snkit - a spatial networks toolkit
/ˈsnɪkɪt/ – sounds like snicket (noun, Northern English) A narrow passage between houses; an alleyway.
Why use snkit?
snkit helps tidy spatial network data.
Say you have some edges and nodes (lines and points, connections and vertices). None of them are quite connected, and there's no explicit data to define which node is at the end of which edge, or which edges are connected.
snkit has methods to:
- add endpoints to each edge
- connect nodes to nearest edges
- split edges at connecting points
- create node and edge ids, and add from_id and to_id to each edge
The output of a snkit data cleaning process might look something like this:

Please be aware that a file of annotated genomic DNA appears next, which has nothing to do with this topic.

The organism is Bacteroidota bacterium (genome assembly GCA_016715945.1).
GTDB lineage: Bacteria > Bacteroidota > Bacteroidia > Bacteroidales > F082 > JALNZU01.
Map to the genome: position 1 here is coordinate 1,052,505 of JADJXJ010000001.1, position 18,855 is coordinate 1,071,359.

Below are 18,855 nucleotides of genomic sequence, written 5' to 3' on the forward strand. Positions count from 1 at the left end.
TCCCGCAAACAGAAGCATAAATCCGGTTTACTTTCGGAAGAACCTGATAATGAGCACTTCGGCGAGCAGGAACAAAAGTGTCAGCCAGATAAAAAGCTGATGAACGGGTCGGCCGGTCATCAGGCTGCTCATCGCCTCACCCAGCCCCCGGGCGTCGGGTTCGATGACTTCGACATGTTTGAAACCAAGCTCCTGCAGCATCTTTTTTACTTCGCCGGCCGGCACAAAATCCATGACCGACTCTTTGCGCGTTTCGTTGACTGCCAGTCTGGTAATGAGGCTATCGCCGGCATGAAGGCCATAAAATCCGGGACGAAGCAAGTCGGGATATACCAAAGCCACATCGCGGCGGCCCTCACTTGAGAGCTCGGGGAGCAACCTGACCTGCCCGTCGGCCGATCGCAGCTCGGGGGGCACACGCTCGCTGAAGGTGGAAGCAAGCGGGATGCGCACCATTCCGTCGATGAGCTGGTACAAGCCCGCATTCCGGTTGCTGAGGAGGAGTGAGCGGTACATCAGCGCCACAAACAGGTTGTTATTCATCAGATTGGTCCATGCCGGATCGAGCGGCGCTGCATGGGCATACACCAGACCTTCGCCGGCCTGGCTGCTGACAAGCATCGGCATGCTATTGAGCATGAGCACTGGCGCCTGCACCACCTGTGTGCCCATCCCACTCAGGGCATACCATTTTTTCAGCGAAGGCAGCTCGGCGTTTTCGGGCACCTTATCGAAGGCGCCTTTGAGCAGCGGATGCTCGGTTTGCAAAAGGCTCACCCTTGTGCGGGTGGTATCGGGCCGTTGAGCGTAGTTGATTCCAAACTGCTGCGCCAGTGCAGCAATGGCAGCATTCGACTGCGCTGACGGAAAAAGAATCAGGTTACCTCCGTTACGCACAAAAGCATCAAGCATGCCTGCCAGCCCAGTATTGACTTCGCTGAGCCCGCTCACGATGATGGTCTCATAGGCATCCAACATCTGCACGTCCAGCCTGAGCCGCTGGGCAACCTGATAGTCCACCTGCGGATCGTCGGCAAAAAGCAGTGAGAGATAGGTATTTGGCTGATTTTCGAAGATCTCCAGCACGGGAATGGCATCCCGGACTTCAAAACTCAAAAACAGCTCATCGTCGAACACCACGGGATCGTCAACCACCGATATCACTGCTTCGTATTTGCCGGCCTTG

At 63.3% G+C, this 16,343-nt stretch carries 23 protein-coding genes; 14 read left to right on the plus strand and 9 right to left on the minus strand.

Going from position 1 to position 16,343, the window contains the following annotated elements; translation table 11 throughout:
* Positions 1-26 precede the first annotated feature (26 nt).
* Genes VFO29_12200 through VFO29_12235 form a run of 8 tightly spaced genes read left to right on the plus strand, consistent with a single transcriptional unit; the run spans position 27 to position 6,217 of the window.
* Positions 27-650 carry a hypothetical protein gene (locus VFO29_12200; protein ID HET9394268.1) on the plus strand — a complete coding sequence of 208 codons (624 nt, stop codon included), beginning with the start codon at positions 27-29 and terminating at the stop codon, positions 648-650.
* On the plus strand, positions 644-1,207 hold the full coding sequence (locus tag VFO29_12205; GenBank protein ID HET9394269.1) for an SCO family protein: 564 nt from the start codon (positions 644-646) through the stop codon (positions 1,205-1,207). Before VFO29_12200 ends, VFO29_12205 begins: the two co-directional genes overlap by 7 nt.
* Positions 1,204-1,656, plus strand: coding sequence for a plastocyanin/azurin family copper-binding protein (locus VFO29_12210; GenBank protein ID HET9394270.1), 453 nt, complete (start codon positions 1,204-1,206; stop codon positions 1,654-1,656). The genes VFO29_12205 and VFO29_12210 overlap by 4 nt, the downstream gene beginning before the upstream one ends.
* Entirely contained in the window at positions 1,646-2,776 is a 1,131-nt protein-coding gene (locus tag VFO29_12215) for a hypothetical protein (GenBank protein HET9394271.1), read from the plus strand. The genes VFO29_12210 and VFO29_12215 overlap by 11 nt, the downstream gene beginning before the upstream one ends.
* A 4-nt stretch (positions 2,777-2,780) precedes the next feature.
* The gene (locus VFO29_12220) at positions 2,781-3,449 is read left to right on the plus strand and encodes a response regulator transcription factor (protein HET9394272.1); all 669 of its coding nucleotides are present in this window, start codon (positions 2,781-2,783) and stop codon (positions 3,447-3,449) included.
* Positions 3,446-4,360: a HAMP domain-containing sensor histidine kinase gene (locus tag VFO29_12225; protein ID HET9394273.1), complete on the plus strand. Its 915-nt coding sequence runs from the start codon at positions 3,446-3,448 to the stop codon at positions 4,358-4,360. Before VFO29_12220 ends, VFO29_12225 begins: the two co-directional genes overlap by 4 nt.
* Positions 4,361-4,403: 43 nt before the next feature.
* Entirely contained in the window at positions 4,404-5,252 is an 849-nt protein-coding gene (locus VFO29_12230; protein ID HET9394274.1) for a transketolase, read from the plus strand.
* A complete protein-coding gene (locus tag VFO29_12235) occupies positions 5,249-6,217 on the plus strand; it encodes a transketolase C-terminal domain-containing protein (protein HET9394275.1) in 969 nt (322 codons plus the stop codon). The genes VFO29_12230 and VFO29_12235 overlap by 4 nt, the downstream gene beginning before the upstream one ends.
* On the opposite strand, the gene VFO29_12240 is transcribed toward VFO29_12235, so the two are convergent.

Install system libraries (only tested on Ubuntu):
sudo apt-get install -y libspatialindex-dev libgeos-dev gdal-bin
Or use conda to install major dependencies:
conda install pandas geopandas shapely rtree fiona
Install or upgrade
snkit using pip:
pip install --upgrade snkit
See the demo notebook for a small demonstration.
💯 👍 😊
With five lines of snkit I replaced four or five hundred lines of custom code!
A. Contented Customer (@czor847)
pysal/spaghettihas methods for building graph-theoretic networks and the analysis of network events.
osmnxlets you retrieve, model, analyze, and visualize street networks from OpenStreetMap, including methods to correct and simplify network topology.
MIT License Copyright (c) 2018 Tom Russell and snkit contributors
Initial snkit development was at the Environmental Change Institute, University of Oxford within the EPSRC sponsored MISTRAL programme, as part of the Infrastructure Transition Research Consortium.